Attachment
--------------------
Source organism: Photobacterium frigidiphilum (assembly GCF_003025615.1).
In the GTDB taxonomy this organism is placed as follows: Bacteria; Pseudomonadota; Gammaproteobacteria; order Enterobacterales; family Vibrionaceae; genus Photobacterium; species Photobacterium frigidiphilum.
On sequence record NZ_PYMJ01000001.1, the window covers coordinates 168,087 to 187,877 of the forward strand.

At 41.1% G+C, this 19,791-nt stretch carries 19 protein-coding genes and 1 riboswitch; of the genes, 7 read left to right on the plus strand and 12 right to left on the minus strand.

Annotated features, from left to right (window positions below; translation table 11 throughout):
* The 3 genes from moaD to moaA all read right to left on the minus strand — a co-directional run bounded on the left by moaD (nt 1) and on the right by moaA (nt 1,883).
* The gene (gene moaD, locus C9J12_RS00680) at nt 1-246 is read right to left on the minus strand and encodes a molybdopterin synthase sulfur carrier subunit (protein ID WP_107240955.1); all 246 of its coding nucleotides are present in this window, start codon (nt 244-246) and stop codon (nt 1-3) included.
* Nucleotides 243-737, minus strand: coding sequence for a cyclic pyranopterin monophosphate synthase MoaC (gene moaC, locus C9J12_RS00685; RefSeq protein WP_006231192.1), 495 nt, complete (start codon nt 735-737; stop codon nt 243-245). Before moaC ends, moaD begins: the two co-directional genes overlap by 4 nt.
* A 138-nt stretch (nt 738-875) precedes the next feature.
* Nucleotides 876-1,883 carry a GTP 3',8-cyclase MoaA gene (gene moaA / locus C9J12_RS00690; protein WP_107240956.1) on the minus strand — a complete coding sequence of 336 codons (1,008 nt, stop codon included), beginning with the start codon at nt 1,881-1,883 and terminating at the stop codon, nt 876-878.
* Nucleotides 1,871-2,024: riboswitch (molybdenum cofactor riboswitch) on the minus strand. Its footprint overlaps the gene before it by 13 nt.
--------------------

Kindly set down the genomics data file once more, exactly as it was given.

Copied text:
Source organism: Photobacterium frigidiphilum (assembly GCF_003025615.1).
In the GTDB taxonomy this organism is placed as follows: Bacteria; Pseudomonadota; Gammaproteobacteria; order Enterobacterales; family Vibrionaceae; genus Photobacterium; species Photobacterium frigidiphilum.
On sequence record NZ_PYMJ01000001.1, the window covers coordinates 168,087 to 187,877 of the forward strand.

At 41.1% G+C, this 19,791-nt stretch carries 19 protein-coding genes and 1 riboswitch; of the genes, 7 read left to right on the plus strand and 12 right to left on the minus strand.

Annotated features, from left to right (window positions below; translation table 11 throughout):
* The 3 genes from moaD to moaA all read right to left on the minus strand — a co-directional run bounded on the left by moaD (nt 1) and on the right by moaA (nt 1,883).
* The gene (gene moaD, locus C9J12_RS00680) at nt 1-246 is read right to left on the minus strand and encodes a molybdopterin synthase sulfur carrier subunit (protein ID WP_107240955.1); all 246 of its coding nucleotides are present in this window, start codon (nt 244-246) and stop codon (nt 1-3) included.
* Nucleotides 243-737, minus strand: coding sequence for a cyclic pyranopterin monophosphate synthase MoaC (gene moaC, locus C9J12_RS00685; RefSeq protein WP_006231192.1), 495 nt, complete (start codon nt 735-737; stop codon nt 243-245). Before moaC ends, moaD begins: the two co-directional genes overlap by 4 nt.
* A 138-nt stretch (nt 738-875) precedes the next feature.
* Nucleotides 876-1,883 carry a GTP 3',8-cyclase MoaA gene (gene moaA / locus C9J12_RS00690; protein WP_107240956.1) on the minus strand — a complete coding sequence of 336 codons (1,008 nt, stop codon included), beginning with the start codon at nt 1,881-1,883 and terminating at the stop codon, nt 876-878.
* Nucleotides 1,871-2,024: riboswitch (molybdenum cofactor riboswitch) on the minus strand. Its footprint overlaps the gene before it by 13 nt.